Since the Tigers last missed the playoffs in 2010, general manager Dave Dombrowski has been one of the best in baseball at filling the team's holes through signings and trades.
When the Tigers needed a big bat behind Miguel Cabrera in 2011 he signed veteran Victor Martinez to a four-year contract. During the following year he traded for Anibal Sanchez and Omar Infante at the trade deadline to lift Detroit to the World Series. He even signed 39-year-old closer Joe Nathan this offseason in an attempt to shore up a weak Tiger bullpen.
Dombrowski certainly isn't afraid to deal players and spend money, but sometimes the best option is a player who's already within the system.
The Mud Hens have already made a significant contribution to the Major League roster this season, preparing outfielder J.D. Martinez for a red-hot start in 2014. Now, with the Tigers mired in an awful 10-20 stretch, they need another spark from the Triple-A team.
J.D. Martinez: .300 average, 9 2B, 6 HR, 22 RBI
But this time Detroit needs more than a productive player, it needs someone to bring a new wave of energy to a squad that's simply going through the motions in mid-June.
When the Tigers signed Ezequiel Carrera to a minor-league contract on January 9, they took a flier on a player with less than a full season's worth of MLB games under his belt. But the former Indian has been well worth the deal, tearing up Triple-A and pressing the Tigers to give him another shot in the big leagues.
Carrera's greatest strength fits the mold of a Tigers team that used speed and aggressive base running to jump out to a 27-12 start this season. The 27-year-old has stolen 31 bases in 59 games this season with an 82 percent success rate.
The speedy outfielder has proven that he can do more than just run. He's hitting .317 in Toledo with 10 doubles, three triples and three home runs. Carrera has knocked in 25 runs out of the leadoff spot and has a tendency to pick up clutch hits.
While Detroit suffered through month-long struggles, Carerra showcased skills that never slump: Energy and speed. He has the potential to wear the old English D and provide the Tigers with a boost similar to one they got in 2012 from outfielder Quintin Berry.
Berry joined the Tigers in mid-May two seasons ago and earned 291 at-bats in the Majors. His energy and athleticism not only improved the Tigers on offense and defense, he re-energized the group with hustle plays and emphatic celebrations.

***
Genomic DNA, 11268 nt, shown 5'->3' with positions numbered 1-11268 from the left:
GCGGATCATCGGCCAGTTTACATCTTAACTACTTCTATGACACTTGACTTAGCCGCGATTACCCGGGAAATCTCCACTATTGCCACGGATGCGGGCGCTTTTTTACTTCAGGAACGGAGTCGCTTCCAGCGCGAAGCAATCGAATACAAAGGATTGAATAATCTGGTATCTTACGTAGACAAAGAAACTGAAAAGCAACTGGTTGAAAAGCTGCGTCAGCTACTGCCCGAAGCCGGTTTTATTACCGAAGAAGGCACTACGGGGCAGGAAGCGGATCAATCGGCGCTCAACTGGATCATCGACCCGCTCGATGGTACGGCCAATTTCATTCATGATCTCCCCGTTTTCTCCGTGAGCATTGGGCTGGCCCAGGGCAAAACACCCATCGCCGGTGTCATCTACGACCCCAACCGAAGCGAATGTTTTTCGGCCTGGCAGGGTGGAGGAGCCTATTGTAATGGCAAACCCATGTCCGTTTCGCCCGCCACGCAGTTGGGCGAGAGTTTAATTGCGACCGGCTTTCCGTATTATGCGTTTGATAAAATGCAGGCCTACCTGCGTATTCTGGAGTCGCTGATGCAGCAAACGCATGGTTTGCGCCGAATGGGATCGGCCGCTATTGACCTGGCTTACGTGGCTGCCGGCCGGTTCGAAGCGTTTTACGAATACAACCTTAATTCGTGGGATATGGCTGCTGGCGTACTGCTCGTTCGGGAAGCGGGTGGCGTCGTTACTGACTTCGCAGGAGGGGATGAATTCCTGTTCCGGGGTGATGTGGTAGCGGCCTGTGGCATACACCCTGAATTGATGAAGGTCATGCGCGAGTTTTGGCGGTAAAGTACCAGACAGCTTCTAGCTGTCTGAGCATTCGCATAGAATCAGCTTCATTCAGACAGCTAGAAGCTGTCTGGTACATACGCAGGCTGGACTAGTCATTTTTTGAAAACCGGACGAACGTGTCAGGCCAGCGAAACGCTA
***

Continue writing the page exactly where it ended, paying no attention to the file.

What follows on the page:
Carerra deserves a real chance to show off his own athletic ability with the Tigers. The team is reeling after a series loss at home to the Royals knocked it out of first place in the AL Central, but a high-effort player like Carerra could revitalize the World Series favorites.
Who could the Tigers demote to make room for Carerra? The bench offers a couple of options for manager Brad Ausmus.
Holding on to both Andrew Romine and Don Kelly does little to improve the current roster. Romine has not only struggled at the plate, but his defense is suspect at the shortstop position. Eugenio Suarez locked down the starting job with a hot start at the plate, and Ausmus appears much more comfortable with the rookie in the lineup.
If the Tigers designate Romine for assignment, Kelly would become the backup shortstop behind Suarez. Kelly's value comes with his versatility, but if Carerra is called up then the outfield depth will leave the lefty battling with Romine for the utility infield position.
Kelly's overall numbers are better than Romine's, but his .111 average in June has contributed to the offensive struggles of the entire roster. Romine, on the other hand, has benefited from playing a part-time role, batting .400 (4/10) with only one strikeout since Suarez's first game.
Don Kelly: .232 average, 2 2B, 0 HR, 3 RBI
Andrew Romine: .216 average, 3 2B, 1 HR, 5 RBI
Ausmus is clearly reluctant to part with either player, but the Tigers already have 13 offensive players on the roster, so the addition of Carerra would have to push somebody out.
Regardless of the cuts that have to be made, the Tigers need a lift to stop their steep slide; and if they decide to promote from within the organization, then Carerra deserves a shot.